Australia, Geothermal, Solar, Wind

Rudd Sets 2020 Renewable Energy Target for Australia

October 30, 2007 (The Australian) -A Rudd Labor Government will set a 20 per cent Renewable Energy Target for Australia to reach by 2020, Kevin Rudd said today. Under pressure over the blunder on the future of Kyoto, Mr Rudd today announced a policy that brings Australia into line with most developed nations including Europe, China and many American states.

Mr Rudd said a 20 per cent target was the equivalent of powering Australia’s 7.5 million homes for a year.

Labor’s 20 percent tops the Coalition’s target of 15 per cent.

Labor says the clean energy generated under the target would amount to 45,000 gigawatt hours per year, or enough to power Australia’s 7.5 million homes for a year.

That represented an increase of 15,000 gigawatt hours on the existing mandated scheme, Labor said.

The expanded scheme would reduce greenhouse emissions between 2010 and 2030 by 342 million tonnes, compared to 219 million tonnes under the Howard Government’s target, Labor said.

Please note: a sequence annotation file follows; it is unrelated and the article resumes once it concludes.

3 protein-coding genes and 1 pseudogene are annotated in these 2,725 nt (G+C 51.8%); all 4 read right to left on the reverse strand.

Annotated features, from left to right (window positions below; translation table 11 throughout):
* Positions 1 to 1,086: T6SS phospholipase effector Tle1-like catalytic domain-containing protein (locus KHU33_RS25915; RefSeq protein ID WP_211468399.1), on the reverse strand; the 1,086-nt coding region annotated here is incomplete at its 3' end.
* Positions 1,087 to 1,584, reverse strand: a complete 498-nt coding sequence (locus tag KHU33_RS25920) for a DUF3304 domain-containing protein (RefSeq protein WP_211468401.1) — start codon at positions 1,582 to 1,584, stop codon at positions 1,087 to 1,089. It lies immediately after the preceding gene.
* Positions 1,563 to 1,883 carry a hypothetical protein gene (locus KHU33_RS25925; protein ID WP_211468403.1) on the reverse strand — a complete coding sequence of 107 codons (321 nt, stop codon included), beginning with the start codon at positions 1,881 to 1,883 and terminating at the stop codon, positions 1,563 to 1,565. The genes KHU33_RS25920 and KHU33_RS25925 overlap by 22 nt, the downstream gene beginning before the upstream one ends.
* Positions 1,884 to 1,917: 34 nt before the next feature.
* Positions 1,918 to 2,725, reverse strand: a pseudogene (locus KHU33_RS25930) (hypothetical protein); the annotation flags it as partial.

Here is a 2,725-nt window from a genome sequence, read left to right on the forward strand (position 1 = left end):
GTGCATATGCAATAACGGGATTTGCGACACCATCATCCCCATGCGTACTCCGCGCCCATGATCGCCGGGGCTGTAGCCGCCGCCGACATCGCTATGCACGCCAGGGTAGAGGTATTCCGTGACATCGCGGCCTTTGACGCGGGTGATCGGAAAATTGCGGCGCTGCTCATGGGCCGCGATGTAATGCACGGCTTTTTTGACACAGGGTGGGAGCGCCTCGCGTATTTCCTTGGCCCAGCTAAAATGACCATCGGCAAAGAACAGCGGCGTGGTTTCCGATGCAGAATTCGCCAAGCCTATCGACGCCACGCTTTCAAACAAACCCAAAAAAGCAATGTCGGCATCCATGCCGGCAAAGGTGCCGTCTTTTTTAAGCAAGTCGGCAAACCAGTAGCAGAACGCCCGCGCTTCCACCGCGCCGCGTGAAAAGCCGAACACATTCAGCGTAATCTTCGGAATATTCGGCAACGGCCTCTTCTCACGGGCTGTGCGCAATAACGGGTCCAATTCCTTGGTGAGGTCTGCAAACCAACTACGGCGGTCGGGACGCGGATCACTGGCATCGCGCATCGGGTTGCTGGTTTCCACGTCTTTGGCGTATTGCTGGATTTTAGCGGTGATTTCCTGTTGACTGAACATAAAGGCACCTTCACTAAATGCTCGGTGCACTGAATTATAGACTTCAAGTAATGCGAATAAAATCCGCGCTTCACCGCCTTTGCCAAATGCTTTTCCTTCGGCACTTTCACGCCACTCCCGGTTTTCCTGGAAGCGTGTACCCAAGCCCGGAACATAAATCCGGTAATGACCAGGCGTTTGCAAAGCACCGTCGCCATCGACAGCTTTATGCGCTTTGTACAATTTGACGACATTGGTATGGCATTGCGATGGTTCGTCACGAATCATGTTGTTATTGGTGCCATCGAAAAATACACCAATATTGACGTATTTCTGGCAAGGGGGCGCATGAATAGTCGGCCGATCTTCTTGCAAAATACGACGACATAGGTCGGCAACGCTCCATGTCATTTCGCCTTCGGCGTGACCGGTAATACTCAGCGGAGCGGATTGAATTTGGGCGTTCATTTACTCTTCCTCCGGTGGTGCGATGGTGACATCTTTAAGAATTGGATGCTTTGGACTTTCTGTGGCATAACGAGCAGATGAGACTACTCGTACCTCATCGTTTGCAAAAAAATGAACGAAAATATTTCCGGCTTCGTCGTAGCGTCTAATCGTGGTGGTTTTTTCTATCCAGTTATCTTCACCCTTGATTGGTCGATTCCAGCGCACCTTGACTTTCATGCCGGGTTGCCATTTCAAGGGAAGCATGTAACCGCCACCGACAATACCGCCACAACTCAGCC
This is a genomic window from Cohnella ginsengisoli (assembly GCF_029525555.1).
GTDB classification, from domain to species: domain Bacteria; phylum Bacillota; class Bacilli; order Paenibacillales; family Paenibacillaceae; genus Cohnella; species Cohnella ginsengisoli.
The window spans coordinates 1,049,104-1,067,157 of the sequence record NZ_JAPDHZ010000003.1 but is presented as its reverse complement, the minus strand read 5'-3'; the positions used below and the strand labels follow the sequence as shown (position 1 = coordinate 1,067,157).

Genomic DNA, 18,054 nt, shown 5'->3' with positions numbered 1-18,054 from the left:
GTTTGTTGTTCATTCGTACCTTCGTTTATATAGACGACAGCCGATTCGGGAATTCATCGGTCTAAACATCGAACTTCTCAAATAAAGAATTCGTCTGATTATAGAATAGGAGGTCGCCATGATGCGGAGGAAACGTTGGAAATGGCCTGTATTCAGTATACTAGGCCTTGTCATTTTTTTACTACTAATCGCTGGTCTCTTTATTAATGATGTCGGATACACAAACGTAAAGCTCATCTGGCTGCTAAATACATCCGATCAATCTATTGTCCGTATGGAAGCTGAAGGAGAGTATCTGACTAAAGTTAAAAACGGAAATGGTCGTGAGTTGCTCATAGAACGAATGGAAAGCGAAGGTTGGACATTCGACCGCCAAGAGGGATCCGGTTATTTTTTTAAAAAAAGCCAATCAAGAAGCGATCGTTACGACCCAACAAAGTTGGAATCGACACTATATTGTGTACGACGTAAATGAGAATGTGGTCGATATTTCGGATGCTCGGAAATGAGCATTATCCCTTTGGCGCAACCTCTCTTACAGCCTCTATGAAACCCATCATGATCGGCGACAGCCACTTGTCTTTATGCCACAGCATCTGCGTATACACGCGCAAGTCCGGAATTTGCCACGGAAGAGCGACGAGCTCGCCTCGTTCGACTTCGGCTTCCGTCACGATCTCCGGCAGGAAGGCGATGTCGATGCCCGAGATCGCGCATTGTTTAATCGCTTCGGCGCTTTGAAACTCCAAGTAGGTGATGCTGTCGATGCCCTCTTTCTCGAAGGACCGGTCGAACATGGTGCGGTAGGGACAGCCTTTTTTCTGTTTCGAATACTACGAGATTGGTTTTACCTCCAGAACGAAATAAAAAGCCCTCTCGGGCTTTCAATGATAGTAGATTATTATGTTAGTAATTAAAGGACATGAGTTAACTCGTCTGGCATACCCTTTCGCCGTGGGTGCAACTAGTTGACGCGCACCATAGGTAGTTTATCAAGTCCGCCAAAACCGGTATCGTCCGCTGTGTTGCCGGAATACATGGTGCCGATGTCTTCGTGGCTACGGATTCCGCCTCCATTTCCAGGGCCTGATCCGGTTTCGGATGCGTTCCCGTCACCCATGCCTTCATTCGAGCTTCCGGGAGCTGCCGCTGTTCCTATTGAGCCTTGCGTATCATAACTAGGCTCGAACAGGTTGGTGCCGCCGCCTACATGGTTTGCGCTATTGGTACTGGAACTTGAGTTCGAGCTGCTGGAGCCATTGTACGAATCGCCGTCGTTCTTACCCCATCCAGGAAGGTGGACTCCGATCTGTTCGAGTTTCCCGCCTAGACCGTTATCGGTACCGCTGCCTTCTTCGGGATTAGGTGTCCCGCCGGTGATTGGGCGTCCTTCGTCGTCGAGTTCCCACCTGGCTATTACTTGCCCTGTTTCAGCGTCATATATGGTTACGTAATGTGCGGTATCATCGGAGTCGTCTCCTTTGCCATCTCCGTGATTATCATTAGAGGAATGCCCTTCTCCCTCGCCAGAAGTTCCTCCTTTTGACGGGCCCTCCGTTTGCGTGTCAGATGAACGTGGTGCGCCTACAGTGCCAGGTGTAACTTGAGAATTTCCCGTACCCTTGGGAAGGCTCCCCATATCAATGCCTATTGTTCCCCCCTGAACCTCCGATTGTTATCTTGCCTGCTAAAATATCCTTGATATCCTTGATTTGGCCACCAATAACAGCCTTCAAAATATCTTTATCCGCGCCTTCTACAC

The ALP put the cost of the measure, together with an emissions trading scheme, at $200 million to $600 million by 2050 – the equivalent of $10 to $30 for every Australian over almost 50 years.

The new target would expand the use of solar, wind and geothermal or hot rock technology, Labor said.

Greenpeace immediately welcomed Kevin Rudd’s commitment to increase Australia’s renewable energy target to 20% by 2020 as a real boost to Australia’s renewable energy industries as a first step to greater future commitments.

Head of campaigns Steve Campbell said Labor target will deliver at least 15,000 GWh more renewable energy than the Coalition’s clean energy target; equivalent to enough additional renewable energy to supply two million Australian households .

“This target, if introduced, will lead to strong growth in Australia’s renewable energy industry and help make up for lost time,” he said.

“Importantly, the target should be adequate to support further manufacturing jobs in Australia and will help reverse the trend of renewable energy companies leaving Australia for greener pastures.

“Unlike the Coalition’s clean energy target, the ALP’s MRET represents an increase on already existing state targets and excludes so called ‘clean coal’ technologies, which are neither clean nor renewable.”

The Clean Energy Council also welcomed the new target.

“This is a fantastic announcement and it’s an excellent step forward for Australia,” chief executive Dominique La Fontaine said.

“This initiative from the ALP finally puts Australia back in the clean energy game, internationally.”


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